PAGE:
What are some of the latest transactional intelligence tools that are being employed?
Happy to see the reference to Ti. Three of the most important tools in today’s arsenal are dynamic personalization technology, multivariate testing, and contextual visualization.
Dynamic personalization presents an online retail experience specifically tailored to an individual customer’s needs. It’s our way of attempting to replicate the skills of an in-store retail sales associate. The more we learn about a shopper, from the first landing page through which she entered a site, to her purchase history and wish-list items, we can better present both products and a precise UX to which we know she will favorably respond. If you browse the flat-panel TV of a website close to the Superbowl, the site can take a guess that you’re a football fan and here to upgrade just before the big game. Dynamic personalization technology will pick up on this and other queues, attempt to establish a correlation to similar shoppers that match your profile, and adjust the promotions, calls-to-action, and recommended products accordingly. There are a few examples of dynamic personalization implemented on our client sites upon which I’m happy to expand (BizFilings.com, Steiner Sports).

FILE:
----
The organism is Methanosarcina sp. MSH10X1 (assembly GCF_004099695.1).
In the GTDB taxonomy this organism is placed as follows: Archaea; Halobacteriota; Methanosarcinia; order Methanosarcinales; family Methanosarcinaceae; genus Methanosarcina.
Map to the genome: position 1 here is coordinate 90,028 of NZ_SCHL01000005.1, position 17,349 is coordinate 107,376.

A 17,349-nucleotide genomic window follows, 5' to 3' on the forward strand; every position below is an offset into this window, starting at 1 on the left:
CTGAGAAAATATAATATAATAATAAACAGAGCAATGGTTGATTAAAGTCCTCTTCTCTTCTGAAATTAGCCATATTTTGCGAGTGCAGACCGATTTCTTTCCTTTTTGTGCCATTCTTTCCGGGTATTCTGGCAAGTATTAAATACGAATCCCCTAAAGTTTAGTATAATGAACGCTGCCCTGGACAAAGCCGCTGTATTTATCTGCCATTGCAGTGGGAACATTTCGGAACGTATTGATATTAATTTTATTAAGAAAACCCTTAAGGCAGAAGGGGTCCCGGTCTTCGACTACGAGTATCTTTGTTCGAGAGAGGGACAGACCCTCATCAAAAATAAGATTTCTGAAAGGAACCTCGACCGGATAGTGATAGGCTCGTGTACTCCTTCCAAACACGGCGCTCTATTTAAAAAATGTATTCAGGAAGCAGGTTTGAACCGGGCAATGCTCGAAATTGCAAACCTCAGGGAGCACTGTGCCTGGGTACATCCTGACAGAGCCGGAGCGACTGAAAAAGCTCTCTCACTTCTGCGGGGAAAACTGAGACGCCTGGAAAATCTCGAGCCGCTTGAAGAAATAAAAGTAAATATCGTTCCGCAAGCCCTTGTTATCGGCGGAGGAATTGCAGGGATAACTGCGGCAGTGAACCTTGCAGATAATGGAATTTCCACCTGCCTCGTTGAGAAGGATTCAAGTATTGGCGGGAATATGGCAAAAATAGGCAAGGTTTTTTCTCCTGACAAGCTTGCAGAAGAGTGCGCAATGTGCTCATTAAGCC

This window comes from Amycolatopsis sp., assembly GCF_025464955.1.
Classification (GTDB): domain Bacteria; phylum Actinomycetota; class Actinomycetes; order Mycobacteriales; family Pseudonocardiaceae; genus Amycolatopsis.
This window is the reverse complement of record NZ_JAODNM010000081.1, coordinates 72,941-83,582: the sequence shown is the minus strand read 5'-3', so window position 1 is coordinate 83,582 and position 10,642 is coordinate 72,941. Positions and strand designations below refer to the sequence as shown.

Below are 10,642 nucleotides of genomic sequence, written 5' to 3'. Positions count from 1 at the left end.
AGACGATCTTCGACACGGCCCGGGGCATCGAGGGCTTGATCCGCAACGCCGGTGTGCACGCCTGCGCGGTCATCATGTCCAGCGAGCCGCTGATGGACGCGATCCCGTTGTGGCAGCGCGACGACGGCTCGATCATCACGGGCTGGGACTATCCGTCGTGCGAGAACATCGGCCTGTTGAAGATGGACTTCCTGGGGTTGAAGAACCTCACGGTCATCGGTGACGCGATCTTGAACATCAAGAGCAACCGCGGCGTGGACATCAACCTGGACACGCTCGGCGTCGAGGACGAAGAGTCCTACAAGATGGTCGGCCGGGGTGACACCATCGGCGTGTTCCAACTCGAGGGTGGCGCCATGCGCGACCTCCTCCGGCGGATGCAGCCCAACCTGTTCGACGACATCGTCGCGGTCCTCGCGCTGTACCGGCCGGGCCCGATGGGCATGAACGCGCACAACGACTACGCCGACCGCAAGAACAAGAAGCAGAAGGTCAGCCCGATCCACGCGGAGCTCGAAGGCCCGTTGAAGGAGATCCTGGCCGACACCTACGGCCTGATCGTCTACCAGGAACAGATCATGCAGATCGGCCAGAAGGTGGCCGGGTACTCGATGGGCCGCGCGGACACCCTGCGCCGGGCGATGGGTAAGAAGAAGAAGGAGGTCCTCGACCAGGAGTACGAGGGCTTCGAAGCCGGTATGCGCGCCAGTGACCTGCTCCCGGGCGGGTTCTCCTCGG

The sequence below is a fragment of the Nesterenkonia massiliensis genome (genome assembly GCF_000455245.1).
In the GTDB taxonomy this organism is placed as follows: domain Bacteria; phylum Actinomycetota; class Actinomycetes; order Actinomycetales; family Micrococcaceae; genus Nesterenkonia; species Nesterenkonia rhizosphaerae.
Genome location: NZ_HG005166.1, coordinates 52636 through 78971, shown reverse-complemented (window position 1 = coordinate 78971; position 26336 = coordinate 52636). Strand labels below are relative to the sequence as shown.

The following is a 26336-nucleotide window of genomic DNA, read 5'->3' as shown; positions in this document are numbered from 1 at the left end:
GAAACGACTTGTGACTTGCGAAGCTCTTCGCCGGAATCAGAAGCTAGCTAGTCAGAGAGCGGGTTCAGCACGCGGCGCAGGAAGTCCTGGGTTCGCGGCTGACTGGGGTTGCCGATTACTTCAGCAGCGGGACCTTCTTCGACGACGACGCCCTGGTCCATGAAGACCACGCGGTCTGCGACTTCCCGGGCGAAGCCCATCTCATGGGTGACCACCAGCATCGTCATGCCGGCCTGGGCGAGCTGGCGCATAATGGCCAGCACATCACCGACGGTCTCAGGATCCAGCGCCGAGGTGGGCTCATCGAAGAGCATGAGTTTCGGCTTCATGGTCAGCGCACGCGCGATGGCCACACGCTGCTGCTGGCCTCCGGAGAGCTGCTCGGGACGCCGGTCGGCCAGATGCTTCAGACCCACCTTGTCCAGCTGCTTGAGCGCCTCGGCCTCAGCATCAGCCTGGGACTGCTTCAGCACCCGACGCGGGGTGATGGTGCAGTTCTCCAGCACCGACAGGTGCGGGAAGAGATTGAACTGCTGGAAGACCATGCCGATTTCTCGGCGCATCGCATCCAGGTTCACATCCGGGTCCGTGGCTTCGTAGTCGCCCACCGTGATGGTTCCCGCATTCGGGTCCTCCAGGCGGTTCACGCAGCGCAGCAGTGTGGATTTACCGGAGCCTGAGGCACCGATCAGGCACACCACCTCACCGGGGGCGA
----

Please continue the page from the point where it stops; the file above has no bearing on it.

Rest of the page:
And while nothing new, multivariate testing still reigns supreme as the most effective tool in an e-commerce company’s Ti arsenal. Small incremental improvements to the homepage, browse, product, cart, and checkout paths can yield dramatic sales increases in aggregate. Connecting multivariate tests to the dynamic personalization strategies is our solution to the next level of optimization.
Another Ti tool is contextual visualization. Shoppers increasingly expect to visualize how a product will fit into their life and style. Retailers who allow shoppers to visualize how products look on them and match with other products they are shopping for and already own will have a significant leg up in the e-commerce marketplace. Two great examples of this (not our work) are Lowe’s Sunnyvale and Laudi Vidni.
What are the effects of social networking on the e-commerce industry?